Tag Archives: NYRB

Please make this true, or how the New York Review of Books changes my life…


I recently treated myself to a subscription to the New York Review of Books.

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I haven’t had one for years. It’s an expensive subscription, a bit pricey if you neglect to appreciate the pages of excellent writing therein, but more so because of the time required to read it as deeply as the articles demand.

Consequently I am always behind in reading them, and gradually the pressure builds (as with my to-be-read-bookshelf-of-books, which has now expanded to double layers in some places), and I settle myself down and throw myself in.

I honestly believe the NYRB is one of the last bastions of proper journalism. Articles that presumably are there to review books bring in such knowledge and analysis, and I learn so much I can feel my brain stretching.

Every once and awhile I find an article that makes me cry out with delight. I’ve always been a fan of George Saunders’ writing, but this review of his latest collection of stories, Tenth of December, written by Wyatt Mason, was so beautifully done that I am fighting the urge to run out and buy the book to front load onto my aforesaid bookshelf.

I was captured from the first quotation Mason uses from the book, “The pale boy with unfortunate Prince Valiant bangs,” immediately envisioning my son back when I was learning to give the kids haircuts and the horrible way I sent him out into the world (Sorry, J). Mason goes on to excerpt more of the story, a heartbreaking one, ultimately redemptive.

Mason contrasts Saunders with Franzen and David Foster Wallace, and makes the conclusions that made me cry out in delight. You have to read the article. I’ll include the last sentences as a temptation…the problem is that, standing alone, the might behind the comment is missing, the discussion of Saunders’ Buddhism, his perspective on writing fiction, and much more.  Go read it. Better still, subscribe to the NYRB. You won’t regret it.

“But if fiction is to continue to exert an influence over a culture that finds it ever easier to connect, however frailly, to the world around them through technology, Saunders’s stories suggest that the ambition to connect outwardly isn’t the only path we can choose. Rather, his fiction shows us that the path to reconciliation with our condition is inward, a journey we must make alone.”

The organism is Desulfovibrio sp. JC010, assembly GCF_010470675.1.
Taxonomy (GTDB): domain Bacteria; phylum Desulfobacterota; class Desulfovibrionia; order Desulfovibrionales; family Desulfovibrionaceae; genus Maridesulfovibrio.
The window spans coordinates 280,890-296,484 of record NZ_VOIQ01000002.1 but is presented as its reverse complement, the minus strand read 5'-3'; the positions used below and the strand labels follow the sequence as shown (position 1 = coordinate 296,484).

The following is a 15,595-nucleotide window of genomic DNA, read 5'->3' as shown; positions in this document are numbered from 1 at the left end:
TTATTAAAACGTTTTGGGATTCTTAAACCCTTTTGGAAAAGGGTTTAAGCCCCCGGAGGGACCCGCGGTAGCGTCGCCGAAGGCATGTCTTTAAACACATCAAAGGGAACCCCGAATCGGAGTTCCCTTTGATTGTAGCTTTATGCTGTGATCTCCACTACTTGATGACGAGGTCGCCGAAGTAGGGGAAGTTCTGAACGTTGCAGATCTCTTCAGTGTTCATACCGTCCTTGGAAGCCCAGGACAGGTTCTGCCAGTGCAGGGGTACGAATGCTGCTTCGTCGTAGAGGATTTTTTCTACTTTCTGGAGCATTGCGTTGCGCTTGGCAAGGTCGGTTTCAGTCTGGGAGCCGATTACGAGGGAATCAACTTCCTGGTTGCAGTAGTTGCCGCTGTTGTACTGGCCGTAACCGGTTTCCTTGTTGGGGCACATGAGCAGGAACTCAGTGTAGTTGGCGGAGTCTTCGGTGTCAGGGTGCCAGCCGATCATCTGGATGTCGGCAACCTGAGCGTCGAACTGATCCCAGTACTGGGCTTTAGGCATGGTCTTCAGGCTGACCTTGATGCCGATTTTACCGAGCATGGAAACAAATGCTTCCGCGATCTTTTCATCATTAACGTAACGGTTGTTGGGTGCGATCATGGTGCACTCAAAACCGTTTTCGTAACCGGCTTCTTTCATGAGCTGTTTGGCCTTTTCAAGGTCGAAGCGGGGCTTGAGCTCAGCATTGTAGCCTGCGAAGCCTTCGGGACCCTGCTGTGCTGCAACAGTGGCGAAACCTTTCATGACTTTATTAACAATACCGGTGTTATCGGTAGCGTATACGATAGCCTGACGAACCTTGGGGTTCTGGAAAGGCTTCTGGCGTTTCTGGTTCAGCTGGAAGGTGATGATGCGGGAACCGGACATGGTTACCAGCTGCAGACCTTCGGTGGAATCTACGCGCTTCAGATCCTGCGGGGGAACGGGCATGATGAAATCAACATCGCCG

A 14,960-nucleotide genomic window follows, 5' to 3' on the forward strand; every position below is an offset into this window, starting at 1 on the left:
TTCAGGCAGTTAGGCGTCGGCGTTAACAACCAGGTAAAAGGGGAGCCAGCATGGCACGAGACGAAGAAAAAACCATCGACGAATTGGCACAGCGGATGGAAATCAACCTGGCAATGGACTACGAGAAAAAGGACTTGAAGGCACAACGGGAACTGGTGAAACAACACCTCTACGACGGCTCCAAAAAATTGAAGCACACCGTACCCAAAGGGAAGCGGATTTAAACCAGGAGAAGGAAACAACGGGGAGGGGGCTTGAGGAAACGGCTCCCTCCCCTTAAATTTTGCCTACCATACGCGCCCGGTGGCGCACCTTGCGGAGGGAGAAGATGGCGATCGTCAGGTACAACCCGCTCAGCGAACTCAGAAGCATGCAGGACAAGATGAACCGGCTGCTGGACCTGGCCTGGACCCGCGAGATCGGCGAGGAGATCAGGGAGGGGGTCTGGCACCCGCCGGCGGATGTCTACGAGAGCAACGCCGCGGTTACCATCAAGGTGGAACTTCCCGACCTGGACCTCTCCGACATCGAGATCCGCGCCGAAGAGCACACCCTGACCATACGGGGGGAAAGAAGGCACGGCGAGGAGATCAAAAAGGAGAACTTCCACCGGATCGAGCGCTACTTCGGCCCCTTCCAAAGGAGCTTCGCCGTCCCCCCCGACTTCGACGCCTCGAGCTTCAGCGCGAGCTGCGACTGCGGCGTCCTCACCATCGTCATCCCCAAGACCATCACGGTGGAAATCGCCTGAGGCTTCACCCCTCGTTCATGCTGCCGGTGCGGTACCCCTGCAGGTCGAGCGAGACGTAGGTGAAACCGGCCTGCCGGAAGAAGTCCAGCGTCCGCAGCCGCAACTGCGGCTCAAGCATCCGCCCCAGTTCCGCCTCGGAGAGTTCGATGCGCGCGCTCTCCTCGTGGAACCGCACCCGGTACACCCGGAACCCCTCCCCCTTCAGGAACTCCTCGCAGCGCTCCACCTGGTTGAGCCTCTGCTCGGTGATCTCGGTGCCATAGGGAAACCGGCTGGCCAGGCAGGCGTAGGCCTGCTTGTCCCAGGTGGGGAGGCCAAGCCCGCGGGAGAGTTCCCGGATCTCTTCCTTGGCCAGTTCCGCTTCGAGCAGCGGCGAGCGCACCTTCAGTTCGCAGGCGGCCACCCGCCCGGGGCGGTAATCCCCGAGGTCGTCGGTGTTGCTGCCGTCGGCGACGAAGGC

Oh heck, I’m just going to have to buy Tenth of December!

the ability to pay attention


David Foster Wallace seems to have been an author of intense focus. I don’t know that I have the intestinal fortitude to read one of his books, Proustian in length and depth that they are, but in a recent review by Jonathan Raban in the NYRB (May 12, 2011), he quoted something that reminded me of mindfulness meditation and all those other practices that help one go deeper.

“Ability to pay attention. It turns out that bliss – a second-by-second joy + gratitude at the gift of being alive, conscious – lies on the other side of crushing, crushing boredom. Pay close attention to the most tedious thing you can find (tax returns, televised golf), and, in waves, a boredom like you’ve never known will wash over you and just about kill you. Ride these out, and it’s like stepping from black and white into color. Like water after days in the desert. Constant bliss in every atom.”

I’m not sure about this.  It’s not a new thought. Poor Mr. Wallace found life intolerable and removed himself from it – so perhaps the boredom won out, or the colours were too bright in the end. Still, I think that the bliss he describes is possible, without the agony of boredom beforehand.
I can’t say I’ve ever been that bored. Even watching televised golf can intrigue me. But I do try to pay attention, and perhaps this is the key thing, more so than the boredom. Perhaps the ability to look at a thing so closely, as through a macro lens, gives us the ability to really see it in its glory. Photographers, like my friend Gerry Fraiberg, know this. They spot the soul, the brightness of the thing. Artists capture it, potters pot it, writers write it. The sharper we pay attention, the more we see and the bigger bliss punch we get. When we get it right, there is no feeling like it. It IS  like going from black and white to colour, like stepping through that doorway into Oz.

As Dorothy Parker put it: “The cure for boredom is curiosity.  There is no cure for curiosity.” Wallace seems an intensely curious man.  It’s sad that he wasn’t able to explore that curiosity without losing himself in the process. Perhaps the world was just too full of interesting things to be borne. It IS full. And time is short. How I wish I could explore it all, myself. Instead, I must rely on authors such as Wallace and Raban and artists and others to share  their findings with me.

Today the rain is splattering in choral mumblings against my window.  The dog sighs in his sleep, dreaming of runs on sunny beaches. Dora, the parrotlet, meditatively chews her seed husks, wishing for that tropical environment her genes know but have never experienced. My Cousin Grace’s clock is ticking loudly, slightly off true, limping a bit in its old age. Put them together and it is a harmony of a rainy day, of solitude, of the opportunity to explore new ideas, stretch curiosity. Or escape into it and get soaking, soaking wet.

Perhaps a wee bit of both is in order. Followed by some tea and dry socks. Ah.  Coming in from the rain. Is there anything better?

photo credit: http://www.island-images.dominica-weekly.com/dominica-images/raindrop/